There’s something about Japanese cars from the early ’70s that just hits home in my mind. When you look at the body lines of a car like this 510, there’s little left to be desired visually. The relatively square shape of this small two-door coupe may look dated to some, but in the contemporary world, which by and large is dominated by overdesigned high-tech vehicles, the simple Datsun stands out with its classic framework. Kevin Neely is no stranger to the appeal of vintage automotive styling, and this 510 isn’t his first soirée into the realm of old cars.
“I have been interested in cars since I was a young kid,” Kevin says. “My neighbors owned Datsun 510s before I could drive legally, so I was introduced to cars of this vintage right from the get go. I used to be a diehard Mustang guy back in the day, until I had an encounter with a turbo rotary 510 on the freeway; I sold my Mustang the next day!
“I had my first 510 with just about every motor configuration you could think of. That’s when I was introduced to Mario Lozano of TSR fabrications in Gardena, California, around the year 2000. He introduced me to the SR20DET in a 510, and after getting a ride in his car, the rest was history. I was able to put a SR20DET into my first 510, but it was a very terrible job,” Kevin recalls with a laugh. Everyone has to start somewhere, and thankfully Kevin didn’t give up after the admittedly less-than-ideal popping of his Japanese automotive cherry. It was Kevin’s early connections to other members of the Datsun and Z-car community that planted the seed for him to build his next 510. “I sold that car to buy my house, but I vowed that one day I would build my dream 510, and now I have that very car!”
On the outside, this Datsun is fairly unassuming. A fresh coat of custom-mixed dark-blue paint keeps the look fresh and clean, with freshly chromed bumpers and a SSS front badge being the only other body modifications in sight. A set of large, 17-inch SSR MS1 mesh wheels fit snugly into the arches of this vintage Datsun, adding a bit of modern flare to the contemporary-styled exterior. However, upon closer examination, there are a few clues as to what makes this 510 a bit more beefy than your normal, everyday ’70s sports coupe. Lurking behind the front grille is the unmistakable outline of a front-mount intercooler, a sure sign that there’s something worth keeping cool under the hood. If you get a little lower to the ground, you’ll also see the familiar “SR20” embossed logo on the front facing side of the GReddy oil pan.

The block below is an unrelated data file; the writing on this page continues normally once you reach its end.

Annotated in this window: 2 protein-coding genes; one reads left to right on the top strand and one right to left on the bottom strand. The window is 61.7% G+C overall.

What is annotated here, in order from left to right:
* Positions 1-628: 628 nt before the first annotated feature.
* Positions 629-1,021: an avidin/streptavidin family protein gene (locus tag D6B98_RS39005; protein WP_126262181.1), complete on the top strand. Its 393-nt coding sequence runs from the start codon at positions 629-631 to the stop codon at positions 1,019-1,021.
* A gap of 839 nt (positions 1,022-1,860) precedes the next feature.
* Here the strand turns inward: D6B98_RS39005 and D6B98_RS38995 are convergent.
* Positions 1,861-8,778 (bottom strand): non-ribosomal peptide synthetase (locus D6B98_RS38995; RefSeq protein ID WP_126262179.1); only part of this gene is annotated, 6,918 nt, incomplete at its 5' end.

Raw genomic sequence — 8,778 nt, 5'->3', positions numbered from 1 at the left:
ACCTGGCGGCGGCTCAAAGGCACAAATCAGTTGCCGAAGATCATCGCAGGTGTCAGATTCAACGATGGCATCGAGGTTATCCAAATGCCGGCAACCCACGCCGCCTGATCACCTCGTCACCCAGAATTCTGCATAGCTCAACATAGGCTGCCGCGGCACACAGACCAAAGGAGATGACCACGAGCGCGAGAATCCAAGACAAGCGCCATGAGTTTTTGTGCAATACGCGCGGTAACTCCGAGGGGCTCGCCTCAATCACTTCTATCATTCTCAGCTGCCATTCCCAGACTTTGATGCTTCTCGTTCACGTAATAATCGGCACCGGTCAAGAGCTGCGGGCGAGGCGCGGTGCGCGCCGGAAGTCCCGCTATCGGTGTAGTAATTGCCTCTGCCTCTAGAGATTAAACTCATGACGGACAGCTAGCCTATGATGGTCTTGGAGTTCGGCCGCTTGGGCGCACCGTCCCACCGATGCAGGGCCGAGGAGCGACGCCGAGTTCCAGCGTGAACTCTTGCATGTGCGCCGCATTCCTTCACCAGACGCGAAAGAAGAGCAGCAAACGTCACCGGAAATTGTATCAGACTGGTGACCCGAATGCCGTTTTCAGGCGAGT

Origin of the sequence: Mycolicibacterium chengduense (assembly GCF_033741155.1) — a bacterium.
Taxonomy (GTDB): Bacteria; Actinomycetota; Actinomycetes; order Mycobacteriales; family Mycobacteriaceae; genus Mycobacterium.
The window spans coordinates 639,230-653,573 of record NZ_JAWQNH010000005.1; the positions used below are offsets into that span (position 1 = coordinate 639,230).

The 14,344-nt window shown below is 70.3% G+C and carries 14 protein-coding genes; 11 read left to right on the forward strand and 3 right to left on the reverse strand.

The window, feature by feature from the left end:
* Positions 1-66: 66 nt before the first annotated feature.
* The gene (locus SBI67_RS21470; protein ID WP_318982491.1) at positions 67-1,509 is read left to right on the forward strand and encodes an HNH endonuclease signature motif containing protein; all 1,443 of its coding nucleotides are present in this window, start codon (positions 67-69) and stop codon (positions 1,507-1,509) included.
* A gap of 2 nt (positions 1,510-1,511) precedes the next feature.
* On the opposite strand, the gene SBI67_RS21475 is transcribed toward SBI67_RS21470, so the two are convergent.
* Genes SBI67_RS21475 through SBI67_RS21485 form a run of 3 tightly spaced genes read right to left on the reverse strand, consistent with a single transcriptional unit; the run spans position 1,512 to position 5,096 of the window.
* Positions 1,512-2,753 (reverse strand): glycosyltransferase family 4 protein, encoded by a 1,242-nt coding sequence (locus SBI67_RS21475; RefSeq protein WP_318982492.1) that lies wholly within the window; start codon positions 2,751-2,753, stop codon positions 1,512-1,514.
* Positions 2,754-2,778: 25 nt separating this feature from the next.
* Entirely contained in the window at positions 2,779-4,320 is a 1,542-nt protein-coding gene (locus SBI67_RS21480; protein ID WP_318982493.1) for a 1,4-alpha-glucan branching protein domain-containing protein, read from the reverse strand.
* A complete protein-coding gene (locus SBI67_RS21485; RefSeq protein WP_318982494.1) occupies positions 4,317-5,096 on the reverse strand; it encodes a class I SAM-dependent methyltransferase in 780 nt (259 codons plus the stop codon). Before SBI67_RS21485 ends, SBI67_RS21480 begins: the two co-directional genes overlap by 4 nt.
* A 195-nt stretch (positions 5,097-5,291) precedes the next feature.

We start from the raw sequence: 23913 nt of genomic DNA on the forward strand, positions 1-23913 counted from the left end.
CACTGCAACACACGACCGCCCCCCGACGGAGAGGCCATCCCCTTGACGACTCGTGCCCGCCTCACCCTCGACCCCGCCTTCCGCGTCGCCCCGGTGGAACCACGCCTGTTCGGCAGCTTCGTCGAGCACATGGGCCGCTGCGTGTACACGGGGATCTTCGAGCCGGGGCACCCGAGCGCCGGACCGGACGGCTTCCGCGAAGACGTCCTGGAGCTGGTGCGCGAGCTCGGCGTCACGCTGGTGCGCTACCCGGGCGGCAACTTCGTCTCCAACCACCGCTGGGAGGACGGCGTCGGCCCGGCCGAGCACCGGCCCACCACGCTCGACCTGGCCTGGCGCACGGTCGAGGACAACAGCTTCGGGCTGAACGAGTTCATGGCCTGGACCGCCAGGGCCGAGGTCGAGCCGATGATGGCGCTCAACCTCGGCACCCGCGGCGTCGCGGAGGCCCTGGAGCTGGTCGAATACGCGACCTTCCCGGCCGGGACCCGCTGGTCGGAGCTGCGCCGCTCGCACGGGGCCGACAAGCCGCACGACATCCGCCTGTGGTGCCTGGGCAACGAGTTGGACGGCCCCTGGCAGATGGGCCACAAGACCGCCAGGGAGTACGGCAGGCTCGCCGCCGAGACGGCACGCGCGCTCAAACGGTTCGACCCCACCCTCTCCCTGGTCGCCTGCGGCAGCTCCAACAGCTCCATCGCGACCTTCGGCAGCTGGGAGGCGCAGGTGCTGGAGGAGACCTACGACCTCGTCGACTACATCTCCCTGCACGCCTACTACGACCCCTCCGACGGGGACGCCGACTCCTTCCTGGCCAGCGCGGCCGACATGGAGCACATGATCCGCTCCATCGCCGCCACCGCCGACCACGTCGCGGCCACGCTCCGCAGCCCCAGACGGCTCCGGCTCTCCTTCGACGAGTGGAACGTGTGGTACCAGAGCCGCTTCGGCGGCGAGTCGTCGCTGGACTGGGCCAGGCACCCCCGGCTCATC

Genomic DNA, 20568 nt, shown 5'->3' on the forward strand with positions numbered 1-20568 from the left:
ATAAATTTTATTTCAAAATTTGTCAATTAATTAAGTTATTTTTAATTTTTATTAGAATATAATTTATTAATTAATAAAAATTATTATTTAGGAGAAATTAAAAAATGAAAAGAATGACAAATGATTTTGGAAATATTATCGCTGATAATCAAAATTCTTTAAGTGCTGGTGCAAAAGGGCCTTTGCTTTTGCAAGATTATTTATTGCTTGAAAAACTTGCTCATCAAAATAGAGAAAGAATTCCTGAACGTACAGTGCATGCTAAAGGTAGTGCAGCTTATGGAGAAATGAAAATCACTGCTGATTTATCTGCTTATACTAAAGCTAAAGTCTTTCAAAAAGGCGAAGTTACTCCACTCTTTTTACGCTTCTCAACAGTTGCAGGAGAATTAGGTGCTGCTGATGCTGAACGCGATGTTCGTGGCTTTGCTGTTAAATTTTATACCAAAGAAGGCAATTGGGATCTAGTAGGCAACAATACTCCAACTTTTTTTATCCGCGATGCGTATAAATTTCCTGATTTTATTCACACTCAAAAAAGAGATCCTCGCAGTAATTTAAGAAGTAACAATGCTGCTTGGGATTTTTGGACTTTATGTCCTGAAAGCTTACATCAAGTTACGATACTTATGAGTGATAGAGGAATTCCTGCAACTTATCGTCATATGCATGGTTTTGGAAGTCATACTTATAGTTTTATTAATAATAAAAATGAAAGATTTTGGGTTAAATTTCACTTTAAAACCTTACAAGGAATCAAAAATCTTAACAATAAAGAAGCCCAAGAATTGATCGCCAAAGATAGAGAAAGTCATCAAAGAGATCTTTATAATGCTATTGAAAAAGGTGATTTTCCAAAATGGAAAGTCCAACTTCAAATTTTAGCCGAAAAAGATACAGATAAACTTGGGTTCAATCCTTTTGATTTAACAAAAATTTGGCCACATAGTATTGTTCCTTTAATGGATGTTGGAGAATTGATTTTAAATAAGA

Now that the cat’s out of the bag, you’ll know what to expect after opening the hood of Kevin’s 510, but what you’ll find underneath isn’t your average SR swap; Kevin’s engine bay is so clean, you could quite literally eat off it. The custom-painted valve cover on the S15 swap stands out against the blue-purple paint of the bay itself, which has been completely shaved and smoothed out for extra aesthetic points. Custom lines and fittings to the GReddy catch can lead your eyes across the array of polished pipes and, of course, the GReddy 3037S turbocharger itself. Kevin’s car is good for 384 horses to the rear wheels, power that is transferred through a six-speed S15 transmission, a Quaife limited-slip differential, a Nismo clutch and flywheel, and custom TSR Fabrication axles.
Kevin credits a few key friends for inspiring him along the course of building his 510. “I was inspired heavily by Mario of TSR Fabrications, as well as two other members of the 510 community,” Kevin says. “Kelvin Dietz was the owner of a very clean VG30-powered car at the time called ‘The Smurf,’ and Robert Fuller of Z Car Garage also had a very clean SR20DET–powered 510 (painted the infamous Go Green). Those two cars, combined with the bling bling of Mario’s engine bay, is where I got my inspiration to build my 510 to the level it is. I wanted an engine bay that mirrored Mario’s, and I wanted the exterior and interior cleanness that Kelvin and Rob showed me in their cars. It took me some time, but I finally got there!”